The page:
Chapitres de livre
Leading research and evaluation in interprofessional education and collaborative practice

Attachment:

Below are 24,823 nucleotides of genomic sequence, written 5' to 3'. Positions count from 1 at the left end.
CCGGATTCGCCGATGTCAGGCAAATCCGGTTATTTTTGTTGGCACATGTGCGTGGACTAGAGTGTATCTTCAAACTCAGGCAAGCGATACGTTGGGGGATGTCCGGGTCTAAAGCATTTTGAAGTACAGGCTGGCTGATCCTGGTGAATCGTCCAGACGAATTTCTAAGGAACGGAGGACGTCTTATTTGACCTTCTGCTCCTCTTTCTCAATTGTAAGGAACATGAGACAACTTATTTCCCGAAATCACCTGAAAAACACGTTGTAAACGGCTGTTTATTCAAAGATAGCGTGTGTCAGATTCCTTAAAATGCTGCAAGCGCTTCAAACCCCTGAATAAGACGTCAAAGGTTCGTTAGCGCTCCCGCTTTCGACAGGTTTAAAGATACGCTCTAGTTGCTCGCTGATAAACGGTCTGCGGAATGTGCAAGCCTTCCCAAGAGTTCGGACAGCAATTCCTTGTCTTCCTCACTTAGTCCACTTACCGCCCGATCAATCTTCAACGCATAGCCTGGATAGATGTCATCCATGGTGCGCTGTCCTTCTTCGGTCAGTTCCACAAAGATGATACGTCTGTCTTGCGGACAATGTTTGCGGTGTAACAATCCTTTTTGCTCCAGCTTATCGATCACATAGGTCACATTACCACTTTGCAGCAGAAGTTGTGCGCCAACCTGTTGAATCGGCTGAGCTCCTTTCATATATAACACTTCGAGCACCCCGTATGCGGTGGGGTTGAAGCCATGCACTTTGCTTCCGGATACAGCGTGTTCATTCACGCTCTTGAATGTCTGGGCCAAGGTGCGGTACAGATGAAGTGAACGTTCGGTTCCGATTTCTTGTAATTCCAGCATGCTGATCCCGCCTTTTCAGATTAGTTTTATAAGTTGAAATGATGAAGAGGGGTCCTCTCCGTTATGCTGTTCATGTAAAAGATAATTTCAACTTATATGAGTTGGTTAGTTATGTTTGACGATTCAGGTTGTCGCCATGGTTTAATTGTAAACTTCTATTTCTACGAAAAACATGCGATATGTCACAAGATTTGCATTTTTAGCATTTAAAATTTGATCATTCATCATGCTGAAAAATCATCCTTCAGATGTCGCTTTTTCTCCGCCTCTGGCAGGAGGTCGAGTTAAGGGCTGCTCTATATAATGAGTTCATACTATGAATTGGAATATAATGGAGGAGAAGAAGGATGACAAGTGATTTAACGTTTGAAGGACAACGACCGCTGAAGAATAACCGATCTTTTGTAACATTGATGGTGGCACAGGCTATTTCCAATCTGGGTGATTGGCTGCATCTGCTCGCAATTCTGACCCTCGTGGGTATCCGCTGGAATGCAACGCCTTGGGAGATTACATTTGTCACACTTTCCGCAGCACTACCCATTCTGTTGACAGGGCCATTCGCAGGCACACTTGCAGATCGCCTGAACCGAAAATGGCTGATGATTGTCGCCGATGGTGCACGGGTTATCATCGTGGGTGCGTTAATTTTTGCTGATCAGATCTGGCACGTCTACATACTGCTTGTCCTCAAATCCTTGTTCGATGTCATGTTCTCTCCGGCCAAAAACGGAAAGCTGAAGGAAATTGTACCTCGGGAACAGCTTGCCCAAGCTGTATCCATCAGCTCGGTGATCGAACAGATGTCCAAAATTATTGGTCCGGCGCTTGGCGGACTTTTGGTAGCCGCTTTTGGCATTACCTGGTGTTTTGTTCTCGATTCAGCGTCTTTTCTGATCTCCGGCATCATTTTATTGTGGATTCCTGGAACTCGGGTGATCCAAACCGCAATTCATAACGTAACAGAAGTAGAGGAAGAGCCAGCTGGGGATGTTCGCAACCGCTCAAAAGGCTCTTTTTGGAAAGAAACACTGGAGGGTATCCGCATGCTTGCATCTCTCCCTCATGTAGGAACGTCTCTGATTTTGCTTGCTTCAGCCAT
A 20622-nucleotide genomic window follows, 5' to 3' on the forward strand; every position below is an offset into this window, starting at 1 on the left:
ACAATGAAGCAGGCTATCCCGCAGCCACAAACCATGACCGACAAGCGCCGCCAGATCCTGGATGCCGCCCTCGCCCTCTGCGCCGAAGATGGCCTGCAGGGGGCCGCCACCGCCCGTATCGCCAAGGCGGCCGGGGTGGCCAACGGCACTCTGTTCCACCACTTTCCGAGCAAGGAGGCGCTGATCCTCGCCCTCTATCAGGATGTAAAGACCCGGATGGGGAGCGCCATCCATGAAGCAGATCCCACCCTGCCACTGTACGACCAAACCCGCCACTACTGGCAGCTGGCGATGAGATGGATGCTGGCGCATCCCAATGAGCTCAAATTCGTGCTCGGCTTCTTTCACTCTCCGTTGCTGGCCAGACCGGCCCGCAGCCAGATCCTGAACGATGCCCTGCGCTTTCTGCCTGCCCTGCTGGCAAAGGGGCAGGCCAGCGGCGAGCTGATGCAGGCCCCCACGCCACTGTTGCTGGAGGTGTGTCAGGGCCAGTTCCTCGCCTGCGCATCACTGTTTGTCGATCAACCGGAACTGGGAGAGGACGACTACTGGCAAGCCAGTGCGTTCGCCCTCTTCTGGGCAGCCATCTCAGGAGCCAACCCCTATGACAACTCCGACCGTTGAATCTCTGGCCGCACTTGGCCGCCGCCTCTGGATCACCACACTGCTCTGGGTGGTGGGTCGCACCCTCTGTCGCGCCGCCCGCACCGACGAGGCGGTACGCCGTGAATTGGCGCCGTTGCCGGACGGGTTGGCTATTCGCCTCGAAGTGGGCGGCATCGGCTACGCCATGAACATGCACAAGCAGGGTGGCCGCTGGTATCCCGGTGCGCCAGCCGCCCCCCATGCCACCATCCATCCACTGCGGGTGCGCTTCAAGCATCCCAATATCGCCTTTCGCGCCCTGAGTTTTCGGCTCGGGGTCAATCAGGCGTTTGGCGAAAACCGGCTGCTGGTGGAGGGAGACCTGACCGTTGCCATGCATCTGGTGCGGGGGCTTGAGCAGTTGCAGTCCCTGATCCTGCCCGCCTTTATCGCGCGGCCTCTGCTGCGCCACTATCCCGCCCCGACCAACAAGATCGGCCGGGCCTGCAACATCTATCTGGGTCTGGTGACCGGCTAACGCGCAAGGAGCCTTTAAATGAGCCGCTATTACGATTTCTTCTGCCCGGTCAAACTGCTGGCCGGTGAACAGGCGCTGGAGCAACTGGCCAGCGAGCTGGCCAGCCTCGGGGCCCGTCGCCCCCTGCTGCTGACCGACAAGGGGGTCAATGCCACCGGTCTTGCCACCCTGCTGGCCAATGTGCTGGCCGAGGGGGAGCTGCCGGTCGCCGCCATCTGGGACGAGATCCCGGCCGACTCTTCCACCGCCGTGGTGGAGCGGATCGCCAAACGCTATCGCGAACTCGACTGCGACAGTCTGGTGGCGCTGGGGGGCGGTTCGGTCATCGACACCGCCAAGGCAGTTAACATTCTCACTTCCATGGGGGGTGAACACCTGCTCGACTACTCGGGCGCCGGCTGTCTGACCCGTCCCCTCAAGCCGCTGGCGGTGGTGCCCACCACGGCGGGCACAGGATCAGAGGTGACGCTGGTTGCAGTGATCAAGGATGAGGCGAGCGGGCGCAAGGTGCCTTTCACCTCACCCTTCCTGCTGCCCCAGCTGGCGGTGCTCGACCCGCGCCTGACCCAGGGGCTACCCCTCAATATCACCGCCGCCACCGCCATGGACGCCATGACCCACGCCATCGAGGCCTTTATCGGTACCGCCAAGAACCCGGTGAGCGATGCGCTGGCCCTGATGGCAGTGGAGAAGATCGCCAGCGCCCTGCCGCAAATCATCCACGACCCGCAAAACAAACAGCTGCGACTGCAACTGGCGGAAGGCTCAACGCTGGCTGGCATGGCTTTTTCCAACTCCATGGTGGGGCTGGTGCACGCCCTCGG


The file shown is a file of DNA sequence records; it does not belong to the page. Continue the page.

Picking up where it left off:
Barr (2007) and Carpenter and Dickinson (2008) have argued that context helps define the content and strategies required to design, implement and evaluate interprofessional education (IPE). Two aspects of context—strategic and theoretical—define the ongoing initiative we present in this chapter. On a strategic level, this project is at the confluence of two opportunities at Université du Québec à Chicoutimi (UQAC): a relentless drive by the university’s senior leaders to integrate interdisciplinary practice in teaching and research, and their firm commitment to strengthen the links between the university and its surrounding community (UQAC, 2013). Like other universities in North America, UQAC faces the challenge, amid shrinking financial resources, of readying its students in the health professions for the increasing complexity of chronic care, an ageing population, and the higher digital connectivity and rapid transportation of people, goods and services (Fraser & Greenhalgh, 2001; Soubhi, 2007). Although the financial environment has placed discouraging challenges on several professional programmes, by combining resources and aligning visions, partnerships between university departments and between the university and community organisations can help resolve some of these challenges. The present initiative seeks to leverage the strength of these joint alliances by adopting Interprofessional and Citizenship Education (IPECE) as an organising principle to prepare graduates in the health professions for collaborative practice and civic engagement, two essential skills sets in a rapidly changing and complex health care environment (Committee on Quality of Health Care in America—Institute of Medicine, 2001).